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Japanese Traditional Craft Resource Center Category


Japanese Traditional Craft

Craft Category Wood & Bamboo Work
Name Shimoda Yanimatsu Zaiku (Shimoda Joinery of Oily Pine)

Main Production Site:Shizuoka

Shimoda Yanimatsu Zaiku is the only joinery that uses just Japanese Black Pine. Japanese Black Pine has beautiful grain. However, it is difficult to be processed since its hardness is uneven, the grain complicated, and for its oiliness. Therefore, it requires special techniques to make it into products. Even so, craftsmen of Shimoda Yanimatsu Zaiku take advantage of the wood's oiliness and select especially oily Japanese Black Pine to make products, for it makes the grain more beautiful and gives clear feeling to the surface. Nowadays, these works are becoming rarer as high quality wood that can bear the process is getting scarce.

[Shizuoka Prefecture's Local Handicrafts which is Certified by Governor of Shizuoka Prefecture]
Contents is provided by Shigeaki SHIMAZAKI (craftsman of Shimoda Yanimatsu Zaiku)
Translation: Aki Tobayama, reviewed by Yoshiko Nagao

Materials Japanese Black Pine
Crafting Processes 1. Drying
Pile the wood and dry it in the shade for three years.

2. Measuring
Cut the wood into the required size.

3. Drying
Glue a sheet of paper on each end-grain surfaces of the board and dry them for 3 to 4 months.

4. Planing
Plane the board into the required thickness.

5. Rough Curving
Curve the inside of the board with a chisel.

6. Finishing the Bottom
Make the bottom of the dish flat by using a chisel.

7. Shaping the Edge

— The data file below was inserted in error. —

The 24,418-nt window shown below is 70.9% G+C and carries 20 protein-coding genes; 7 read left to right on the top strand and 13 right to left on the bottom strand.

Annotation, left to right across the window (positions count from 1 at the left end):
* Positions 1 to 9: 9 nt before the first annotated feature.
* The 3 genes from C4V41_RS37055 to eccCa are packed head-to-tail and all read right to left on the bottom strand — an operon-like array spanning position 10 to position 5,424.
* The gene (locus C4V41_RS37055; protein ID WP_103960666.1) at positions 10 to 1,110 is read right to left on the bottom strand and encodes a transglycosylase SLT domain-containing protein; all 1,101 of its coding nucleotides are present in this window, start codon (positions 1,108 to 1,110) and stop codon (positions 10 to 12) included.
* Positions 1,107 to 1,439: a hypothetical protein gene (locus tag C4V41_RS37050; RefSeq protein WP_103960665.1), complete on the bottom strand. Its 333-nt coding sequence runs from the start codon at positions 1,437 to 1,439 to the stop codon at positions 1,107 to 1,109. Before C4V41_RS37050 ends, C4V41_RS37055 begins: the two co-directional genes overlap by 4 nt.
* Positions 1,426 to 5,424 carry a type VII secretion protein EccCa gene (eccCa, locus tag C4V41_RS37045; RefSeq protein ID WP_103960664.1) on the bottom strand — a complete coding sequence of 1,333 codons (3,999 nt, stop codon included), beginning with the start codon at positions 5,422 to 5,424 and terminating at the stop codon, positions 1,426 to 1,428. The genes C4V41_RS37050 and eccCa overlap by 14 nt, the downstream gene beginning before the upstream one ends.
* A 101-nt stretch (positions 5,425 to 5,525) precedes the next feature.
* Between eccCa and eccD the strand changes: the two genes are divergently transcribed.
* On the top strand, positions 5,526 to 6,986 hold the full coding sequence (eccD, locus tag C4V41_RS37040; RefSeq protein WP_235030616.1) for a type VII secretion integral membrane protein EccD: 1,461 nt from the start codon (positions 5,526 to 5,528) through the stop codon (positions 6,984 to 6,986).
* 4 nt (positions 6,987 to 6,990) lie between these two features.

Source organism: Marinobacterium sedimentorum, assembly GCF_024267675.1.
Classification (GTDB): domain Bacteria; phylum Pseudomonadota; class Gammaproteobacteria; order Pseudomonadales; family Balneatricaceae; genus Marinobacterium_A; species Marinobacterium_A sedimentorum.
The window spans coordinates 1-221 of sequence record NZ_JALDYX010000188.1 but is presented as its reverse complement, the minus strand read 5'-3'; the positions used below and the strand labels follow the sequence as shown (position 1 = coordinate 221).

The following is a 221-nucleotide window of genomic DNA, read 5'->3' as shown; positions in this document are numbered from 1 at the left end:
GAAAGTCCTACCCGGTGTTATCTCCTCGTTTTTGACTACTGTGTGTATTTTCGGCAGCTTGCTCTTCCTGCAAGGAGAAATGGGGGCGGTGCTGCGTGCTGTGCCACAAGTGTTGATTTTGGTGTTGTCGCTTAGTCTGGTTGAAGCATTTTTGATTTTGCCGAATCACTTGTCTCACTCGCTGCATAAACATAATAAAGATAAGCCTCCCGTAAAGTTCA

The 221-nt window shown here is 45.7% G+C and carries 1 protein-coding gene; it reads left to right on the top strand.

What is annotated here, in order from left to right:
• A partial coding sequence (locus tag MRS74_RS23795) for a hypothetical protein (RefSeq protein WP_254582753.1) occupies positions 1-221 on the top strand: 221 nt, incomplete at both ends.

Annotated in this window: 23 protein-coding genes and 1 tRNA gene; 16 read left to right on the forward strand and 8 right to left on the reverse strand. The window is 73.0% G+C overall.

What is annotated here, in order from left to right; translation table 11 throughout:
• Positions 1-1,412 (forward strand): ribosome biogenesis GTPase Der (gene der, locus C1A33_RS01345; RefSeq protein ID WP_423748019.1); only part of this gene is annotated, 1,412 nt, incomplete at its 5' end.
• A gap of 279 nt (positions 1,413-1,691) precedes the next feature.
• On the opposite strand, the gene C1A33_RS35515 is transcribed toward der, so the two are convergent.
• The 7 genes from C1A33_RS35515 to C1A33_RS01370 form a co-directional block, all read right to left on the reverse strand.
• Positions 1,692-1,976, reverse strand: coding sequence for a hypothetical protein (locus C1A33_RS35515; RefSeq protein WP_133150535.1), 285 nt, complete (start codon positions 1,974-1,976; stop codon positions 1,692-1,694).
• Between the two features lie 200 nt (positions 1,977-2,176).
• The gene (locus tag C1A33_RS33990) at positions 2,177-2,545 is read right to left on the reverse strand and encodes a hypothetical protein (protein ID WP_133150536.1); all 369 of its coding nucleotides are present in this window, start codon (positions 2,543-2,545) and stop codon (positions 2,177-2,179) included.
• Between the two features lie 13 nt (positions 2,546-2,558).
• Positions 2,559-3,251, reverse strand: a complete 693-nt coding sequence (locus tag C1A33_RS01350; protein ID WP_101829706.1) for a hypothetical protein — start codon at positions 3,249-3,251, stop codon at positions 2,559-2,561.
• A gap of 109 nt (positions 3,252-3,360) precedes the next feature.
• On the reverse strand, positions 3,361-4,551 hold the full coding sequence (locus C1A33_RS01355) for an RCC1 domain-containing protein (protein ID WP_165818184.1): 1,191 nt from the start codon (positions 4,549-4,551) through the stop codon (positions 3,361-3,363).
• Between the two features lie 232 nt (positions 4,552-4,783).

Curve around the bottom with chisel.

8. Polishing
Polish the inside of the dish with scouring rush.

9. Finishing the Outer Part
Round off the corners with a small plane.

10. Polishing
Polish the outer part of the dish.

11. Coating
Saturate Tampon (a ball of cloth containing cotton inside) with paint and coat the dish. Repeat 6 to 7 times and dry thoroughly after each time.
History Shimoda, located in the south of Izu Peninsula, is a city known for hot springs and historical famous events which occurred at the dawn of Japanese internationalization in the 19th century. As sailors used to sing "Make your stay in Shimoda short or you'll have your purse light.", port of Shimoda has been flourishing as a relay point between west part of Japan and Edo (present-day Tokyo) before Kurofune (black ships from U.S.A.) triggered internationalization.

Besides the business around the port, Shimoda was also active in forestry. In fact, high-quality wood from Amagi mountain range has been preferred as the material of building, fittings, and furniture. Together with other woods like Shimaguwa (mulberry which grows in Miyakejima Island and Mikurajima Island) and empress tree from Aizu (present-day Fukushima), wood from Shimoda has been used by cabinetmakers in Izu peninsula. It is said that many of those cabinetmakers were those who became independent of the workshop "Kagaya" in Shimoda during 1830 to 1843. Kagaya is said to have produced furniture and fittings with many workers, who grew to become skilled cabinetmakers. Some of those men went to Edo for more training and gained traditional techniques of Edo Sashimono (Edo joinery).

With the techniques handed down from Kagaya's skilled cabinetmakers and the fine quality of Japanese Black Pine from Izu area, craftsmen of Shimoda Yanimatsu Zaiku have been making products like cases for inkstone (stone to grind inkstick with water) and small plates. They have once made a small drawer which was presented to Emperor and Empress by Shizuoka Prefecture. Thus, Shimoda Yanimatsu Zaiku has been carried on from generation to generation as an elegant joinery work. Use of the art is continued even today, the traditional aesthetic is handed down as part of the history of industry in both Shimoda and south part of Izu Peninsula.

◆Exhibition / Showcase
1057-2 Ogamo,
Shizuoka Pref.
Telephone: +81(0)558-22-6689
Fax: +81(0)0558-22-7489
Open everyday, 9.00-17.00
Parking space: available
Access: Izukyu-Shimoda Sta.---( Tokai Bus: To Ogamo-Horikiri/15 min)---Horikiri---(on foot/3 min)---Shimazaki

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